Cat owners warned of new law or risk huge £500 fine

Cat owners have been warned of a new law that could see them hit with a fine of up to £500. The rule means that all feline friends in England must be microchipped by June 10 this year.

According to animal charity PDSA, over half (54 per cent) of cat owners are not aware of the law change. Statistics from the 2024 PDSA Animal Wellbeing (PAW) Report show that there has been just a 3 per cent increase in the population of cats with a microchip.

It is believed that 22 per cent of the UK cat population, nearly 2.4 million cats, are currently without a microchip. This leaves owners just two months to ensure they are within the rules.

Read more:

If owners are found without their cat microchipped by June 10, they will have just 21 days to have one implemented. After the 21 days, owners may then face a fine of up to £500.

PDSA vet, Lynne James, said: “A microchip is a tiny identification device that contains a unique number, usually 15 digits, linking a pet to their owner. In cats, microchips are implanted under the skin between the shoulder blades – it’s a very quick procedure that takes just a few seconds and doesn’t require sedation or anaesthetic.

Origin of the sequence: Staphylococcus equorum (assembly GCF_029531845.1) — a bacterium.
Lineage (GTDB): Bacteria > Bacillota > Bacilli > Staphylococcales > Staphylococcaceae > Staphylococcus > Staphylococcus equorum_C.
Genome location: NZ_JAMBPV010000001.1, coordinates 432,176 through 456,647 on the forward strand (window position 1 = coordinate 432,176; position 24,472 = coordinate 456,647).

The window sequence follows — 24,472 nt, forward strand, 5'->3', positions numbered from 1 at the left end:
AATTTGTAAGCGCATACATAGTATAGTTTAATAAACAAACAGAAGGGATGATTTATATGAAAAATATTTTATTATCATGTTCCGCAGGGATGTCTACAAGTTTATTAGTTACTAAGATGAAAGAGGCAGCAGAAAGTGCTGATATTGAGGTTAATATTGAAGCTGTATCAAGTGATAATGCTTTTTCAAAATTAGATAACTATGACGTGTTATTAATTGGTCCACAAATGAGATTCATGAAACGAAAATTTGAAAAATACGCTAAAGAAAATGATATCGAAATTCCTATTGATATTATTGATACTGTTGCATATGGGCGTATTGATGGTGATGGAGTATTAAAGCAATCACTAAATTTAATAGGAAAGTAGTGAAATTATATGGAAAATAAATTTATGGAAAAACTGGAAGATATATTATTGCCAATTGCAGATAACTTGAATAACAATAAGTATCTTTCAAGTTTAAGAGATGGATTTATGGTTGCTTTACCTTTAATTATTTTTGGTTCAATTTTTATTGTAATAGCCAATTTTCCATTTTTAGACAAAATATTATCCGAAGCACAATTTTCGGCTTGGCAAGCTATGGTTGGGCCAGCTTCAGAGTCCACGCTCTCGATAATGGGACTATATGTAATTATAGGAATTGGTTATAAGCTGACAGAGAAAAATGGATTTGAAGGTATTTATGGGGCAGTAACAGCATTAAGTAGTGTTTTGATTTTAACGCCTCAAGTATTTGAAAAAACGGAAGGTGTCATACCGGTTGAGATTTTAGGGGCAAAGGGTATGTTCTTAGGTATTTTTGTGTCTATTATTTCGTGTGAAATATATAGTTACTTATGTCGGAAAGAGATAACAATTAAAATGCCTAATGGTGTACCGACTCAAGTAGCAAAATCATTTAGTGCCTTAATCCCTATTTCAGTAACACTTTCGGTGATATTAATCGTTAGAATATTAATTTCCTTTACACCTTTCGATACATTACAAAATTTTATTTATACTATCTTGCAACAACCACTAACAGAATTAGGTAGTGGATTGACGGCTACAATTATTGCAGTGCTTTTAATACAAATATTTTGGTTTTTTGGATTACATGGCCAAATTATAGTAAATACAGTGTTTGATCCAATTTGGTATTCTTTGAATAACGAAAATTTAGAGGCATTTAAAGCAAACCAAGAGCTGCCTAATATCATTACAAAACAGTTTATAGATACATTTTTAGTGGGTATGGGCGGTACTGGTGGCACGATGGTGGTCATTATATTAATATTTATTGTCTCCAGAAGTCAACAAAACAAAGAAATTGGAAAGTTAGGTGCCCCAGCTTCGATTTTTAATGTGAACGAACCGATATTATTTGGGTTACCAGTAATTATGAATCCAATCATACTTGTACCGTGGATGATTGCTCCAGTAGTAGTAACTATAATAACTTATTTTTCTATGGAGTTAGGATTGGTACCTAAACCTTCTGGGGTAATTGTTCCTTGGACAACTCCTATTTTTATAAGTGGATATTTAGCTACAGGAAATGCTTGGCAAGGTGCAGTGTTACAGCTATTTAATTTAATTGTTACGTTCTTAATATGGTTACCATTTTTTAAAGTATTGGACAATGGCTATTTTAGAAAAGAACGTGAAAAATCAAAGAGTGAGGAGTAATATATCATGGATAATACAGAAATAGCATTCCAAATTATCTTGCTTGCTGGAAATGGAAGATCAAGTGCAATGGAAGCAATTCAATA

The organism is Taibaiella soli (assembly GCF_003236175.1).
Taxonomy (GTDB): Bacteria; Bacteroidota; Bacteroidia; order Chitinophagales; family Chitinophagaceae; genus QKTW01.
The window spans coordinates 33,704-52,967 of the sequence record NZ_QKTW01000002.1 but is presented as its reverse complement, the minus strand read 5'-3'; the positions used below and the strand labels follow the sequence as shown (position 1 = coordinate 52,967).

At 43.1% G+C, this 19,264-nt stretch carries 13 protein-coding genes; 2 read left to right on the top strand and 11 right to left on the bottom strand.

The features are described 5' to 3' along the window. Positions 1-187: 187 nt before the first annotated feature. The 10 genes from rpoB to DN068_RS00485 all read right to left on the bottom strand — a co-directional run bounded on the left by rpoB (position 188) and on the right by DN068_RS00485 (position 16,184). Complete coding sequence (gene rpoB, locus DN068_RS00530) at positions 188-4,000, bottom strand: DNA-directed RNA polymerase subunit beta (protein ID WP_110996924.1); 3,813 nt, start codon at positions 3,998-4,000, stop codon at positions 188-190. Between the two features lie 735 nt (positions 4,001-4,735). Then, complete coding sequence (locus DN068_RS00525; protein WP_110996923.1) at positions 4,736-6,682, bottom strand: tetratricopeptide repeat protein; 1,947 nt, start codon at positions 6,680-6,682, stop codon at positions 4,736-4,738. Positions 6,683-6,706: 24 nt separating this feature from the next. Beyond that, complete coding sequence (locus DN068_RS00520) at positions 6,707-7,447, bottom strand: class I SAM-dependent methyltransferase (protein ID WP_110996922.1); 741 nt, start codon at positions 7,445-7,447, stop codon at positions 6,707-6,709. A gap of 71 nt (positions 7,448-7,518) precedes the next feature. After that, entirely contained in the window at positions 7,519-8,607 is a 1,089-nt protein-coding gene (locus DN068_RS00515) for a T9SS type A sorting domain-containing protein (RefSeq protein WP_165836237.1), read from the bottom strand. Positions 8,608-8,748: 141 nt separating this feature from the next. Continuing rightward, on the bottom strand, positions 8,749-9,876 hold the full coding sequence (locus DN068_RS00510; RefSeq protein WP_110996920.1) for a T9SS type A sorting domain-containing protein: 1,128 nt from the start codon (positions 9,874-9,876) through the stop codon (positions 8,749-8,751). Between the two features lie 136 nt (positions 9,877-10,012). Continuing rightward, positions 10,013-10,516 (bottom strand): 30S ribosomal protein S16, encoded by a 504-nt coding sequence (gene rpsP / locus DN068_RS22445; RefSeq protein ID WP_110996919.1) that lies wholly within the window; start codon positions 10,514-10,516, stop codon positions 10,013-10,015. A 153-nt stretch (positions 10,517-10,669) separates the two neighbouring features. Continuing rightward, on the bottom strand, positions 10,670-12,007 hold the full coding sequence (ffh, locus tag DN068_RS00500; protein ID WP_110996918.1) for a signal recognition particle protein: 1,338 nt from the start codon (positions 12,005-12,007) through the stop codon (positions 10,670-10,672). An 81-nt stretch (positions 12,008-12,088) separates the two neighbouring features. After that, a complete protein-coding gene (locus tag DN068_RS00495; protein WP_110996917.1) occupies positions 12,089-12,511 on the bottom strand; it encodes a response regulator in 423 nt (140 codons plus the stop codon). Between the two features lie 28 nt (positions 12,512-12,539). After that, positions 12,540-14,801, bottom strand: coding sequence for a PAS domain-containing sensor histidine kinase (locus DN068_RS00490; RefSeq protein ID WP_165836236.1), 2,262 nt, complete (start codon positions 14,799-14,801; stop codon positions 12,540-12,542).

“Microchips can contain various amounts of vital information, and the more kept up to date information stored on your pet’s microchip, the better! Some of the key information that can be stored includes, the pet owner’s full name, address and contact details. The pet’s assigned name, gender, breed, date of birth and even their colour.”

Whilst there is no minimum age to have your cat microchipped, the new legislation in England states that cats must be microchipped by 20 weeks of age.

Lynne adds: “Even if your cat prefers the indoor life, microchipping is still important. Owners may not be too worried if they have an indoor cat, but there’s plenty of ways cats can sneak outside, or nip out through an open door or window. It’s always best to have the extra peace of mind that a microchip provides. By June, it will be law regardless of whether your cat remains indoors or not.”

Microchipping ensures any lost or stolen cats have the best chance of being reunited with their owners as quickly as possible. They are also useful to keep other cats out of your home with a microchip-activated cat flap and restrict food access if you have a microchip food bowl. If you have either of these gadgets, you can also easily monitor your cat’s comings and goings and how often they eat.

“It is really important that owners are aware of which database their pet’s microchip is registered, so they are able to keep their details up to date,” adds Lynne. “Moving address or getting a new phone number are simple, but vital changes for the microchip database.”

For more details, click here.